Among the most harmful things we do to men and boys is leave them to their own devices.
This is what a woman—she claimed to be a fourth grade teacher—asked me recently. We were in a busy café waiting for our barista to present drinks. Small-talk (she started it) led to shop-talk: I gathered she was a teacher and she learned I write a column about men and higher education. I said I told stories about the challenges they face, and that I tried to build online community for men in the process.
I didn’t show any emotions when she told me people were “making a big deal” out of men and education. Most men, she claimed, were doing just fine in college and the job market.
I kept a poker face and followed up: did she think boys were also doing fine?
No, she said, boys were having trouble in school. Their problem was that they had become too needy. They required greater discipline, and they had parents, especially moms, who paid too much attention to their emotions.
I asked her how she believed the boys having trouble in school could become men “doing just fine” in college?
Oh, the troubled boys didn’t go to college, she said. That’s why the numbers were down. Troubled boys grew up to do “regular work” as men and were just “trucking along”. But she guessed even these “trucking” men didn’t have it bad. The evidence? Just take a look at how many spend cash on baseball games or to sit around sports bars.
Dumbfounded, I was still able to maintain my poker face. Did she think, I wondered, if girls or women should be expected to learn things on their own?
Girls were social, she said. There wasn’t anything anybody could do about that. They would always cluster together, form cliques and learn from each other. So they were really good for “group work” and easier to teach. But boys needed to depend on themselves because they were loners.
Did she expect, I continued, boys to teach themselves? Didn’t they require attention, perhaps even a particular kind of attention, from teachers and elders?
God no! At least not as much as they get. The reason our society had so many problems, she claimed, was because people pay too much attention to boys and don’t teach them to depend on themselves.
I wished my sister-in-law—an education guru and among the most gifted teachers I’ve ever known—had been there to offer me some way of testing whether this woman was really a 4th grade teacher or just someone trying to troll me. A question sounding like What have you done to implement common core principle #666? might have worked. I didn’t have that level of vocabulary, so I had to take her word for it. After receiving my Americano, I thanked her for the conversation and walked away utterly befuddled.
How can a teacher possibly think this stuff?
A teacher’s job is to teach. And the way you teach a man or a boy is by teaching him. You identify what lesson he seeks and contrive a way to open his eyes to it. That usually requires understanding how that particular boy or man learns best.
Sure, you can learn things without anyone else present. I learned the hard way that a fishhook is sharp. But I couldn’t pull it out by myself, not when I was seven. I just didn’t know how.
In my experience, among the most harmful things we do to young men is leave them to their own devices. This in the name of independence, probably our most problematic fetish.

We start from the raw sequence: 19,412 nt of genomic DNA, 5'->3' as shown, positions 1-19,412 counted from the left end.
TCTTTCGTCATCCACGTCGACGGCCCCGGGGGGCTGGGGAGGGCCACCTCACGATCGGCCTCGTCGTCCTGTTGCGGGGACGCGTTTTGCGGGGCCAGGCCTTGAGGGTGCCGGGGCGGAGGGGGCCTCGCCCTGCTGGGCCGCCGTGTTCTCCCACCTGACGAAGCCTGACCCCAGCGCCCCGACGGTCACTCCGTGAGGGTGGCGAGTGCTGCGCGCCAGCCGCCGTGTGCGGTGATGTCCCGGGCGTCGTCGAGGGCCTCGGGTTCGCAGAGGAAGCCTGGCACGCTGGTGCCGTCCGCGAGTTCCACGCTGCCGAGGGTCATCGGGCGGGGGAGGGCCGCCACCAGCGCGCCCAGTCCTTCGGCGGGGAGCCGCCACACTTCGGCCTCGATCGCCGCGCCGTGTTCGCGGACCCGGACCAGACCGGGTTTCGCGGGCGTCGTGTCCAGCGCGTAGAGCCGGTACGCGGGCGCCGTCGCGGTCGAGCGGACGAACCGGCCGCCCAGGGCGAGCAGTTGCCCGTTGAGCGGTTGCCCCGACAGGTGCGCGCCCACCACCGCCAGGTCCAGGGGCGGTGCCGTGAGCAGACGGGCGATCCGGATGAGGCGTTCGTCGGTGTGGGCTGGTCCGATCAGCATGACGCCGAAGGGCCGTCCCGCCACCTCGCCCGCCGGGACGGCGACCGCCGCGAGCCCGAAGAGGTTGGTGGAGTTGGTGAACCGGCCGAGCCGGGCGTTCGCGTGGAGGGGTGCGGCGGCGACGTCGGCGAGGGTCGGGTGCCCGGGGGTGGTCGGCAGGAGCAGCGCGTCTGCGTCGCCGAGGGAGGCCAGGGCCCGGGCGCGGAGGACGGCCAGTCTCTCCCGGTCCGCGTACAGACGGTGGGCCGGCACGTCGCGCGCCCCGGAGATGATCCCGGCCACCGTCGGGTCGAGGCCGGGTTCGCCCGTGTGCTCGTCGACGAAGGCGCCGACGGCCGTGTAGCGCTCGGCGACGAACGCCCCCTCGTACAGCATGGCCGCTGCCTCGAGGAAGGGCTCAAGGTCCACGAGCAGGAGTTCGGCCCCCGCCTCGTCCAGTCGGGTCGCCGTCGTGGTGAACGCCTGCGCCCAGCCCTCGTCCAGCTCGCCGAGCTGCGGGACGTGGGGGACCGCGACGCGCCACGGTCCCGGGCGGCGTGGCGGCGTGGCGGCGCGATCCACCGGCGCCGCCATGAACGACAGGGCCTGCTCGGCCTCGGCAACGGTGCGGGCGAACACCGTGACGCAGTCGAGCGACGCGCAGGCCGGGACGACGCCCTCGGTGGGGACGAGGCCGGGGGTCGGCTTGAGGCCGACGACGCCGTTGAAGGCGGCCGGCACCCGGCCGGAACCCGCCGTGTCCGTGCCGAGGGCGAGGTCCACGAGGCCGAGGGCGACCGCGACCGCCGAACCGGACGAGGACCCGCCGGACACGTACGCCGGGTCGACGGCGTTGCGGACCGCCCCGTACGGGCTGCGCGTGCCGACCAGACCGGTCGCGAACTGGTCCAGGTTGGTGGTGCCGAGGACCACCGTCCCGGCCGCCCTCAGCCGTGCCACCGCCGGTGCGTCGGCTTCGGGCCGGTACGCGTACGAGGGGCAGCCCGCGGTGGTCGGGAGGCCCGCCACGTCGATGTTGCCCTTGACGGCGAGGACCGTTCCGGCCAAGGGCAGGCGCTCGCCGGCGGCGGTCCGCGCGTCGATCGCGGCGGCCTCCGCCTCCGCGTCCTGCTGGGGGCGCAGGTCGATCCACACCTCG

What can people learn on their own? What do you do when you pick up a book? If you were learning on your own, the book wouldn’t have words. It wouldn’t have pages. In fact, it wouldn’t exist, unless you milled the paper, stewed the ink and composed the words yourself, three things that are impossible for any one person to do. It’s also a bit odd. Why invent a written language if you’ll only ever read it to yourself?
One of the things boys and men learn by default when they’re asked to depend on themselves is that they’re alone. If you must depend on yourself but find some task impossible, you naturally conclude, at least subconsciously, that there’s no one to depend on. It can be crushing.
In a previous article, I criticized our education culture for idealizing independence without teaching people to learn independently. It might seem I’m contradicting myself now. Independent learning, of course, is not to head out into the forest naked and open-mouthed. It’s to learn to manage resources and tools, the results of millennia of work.
An independent learner learns first and foremost to see interdependence. This person knows how to gather means to build on top of what communities built before. To learn this, one needs to know the community, the ancestors’ goals, remaining mindful of all those who presented us with this moment, including those working beside us right now, those desiring the work we are doing.
Boys and men need to know they have support in their education. They need to learn it’s perfectly acceptable to ask the question they have. It’s neither a sign of weakness nor evidence of stupidity or neediness. Yes, there are dumb and immature questions like, “Should we type this?” in typing class. But far more foolish is the idea that men learn best when we leave them in a corner with a box of tools and the belief that they are proving their masculinity by never asking for help.
This might not be a big deal to a fourth grade teacher drinking her caramel latte. But it’s a big deal to the man who ends up in the corner—perhaps even in a sports bar—and lonely.
Photo by Kevin Dooley
True Community runs each Wednesday. Gint Aras explores his experiences as an instructor in a community college that serves a lower-middle to lower class district in Chicagoland.
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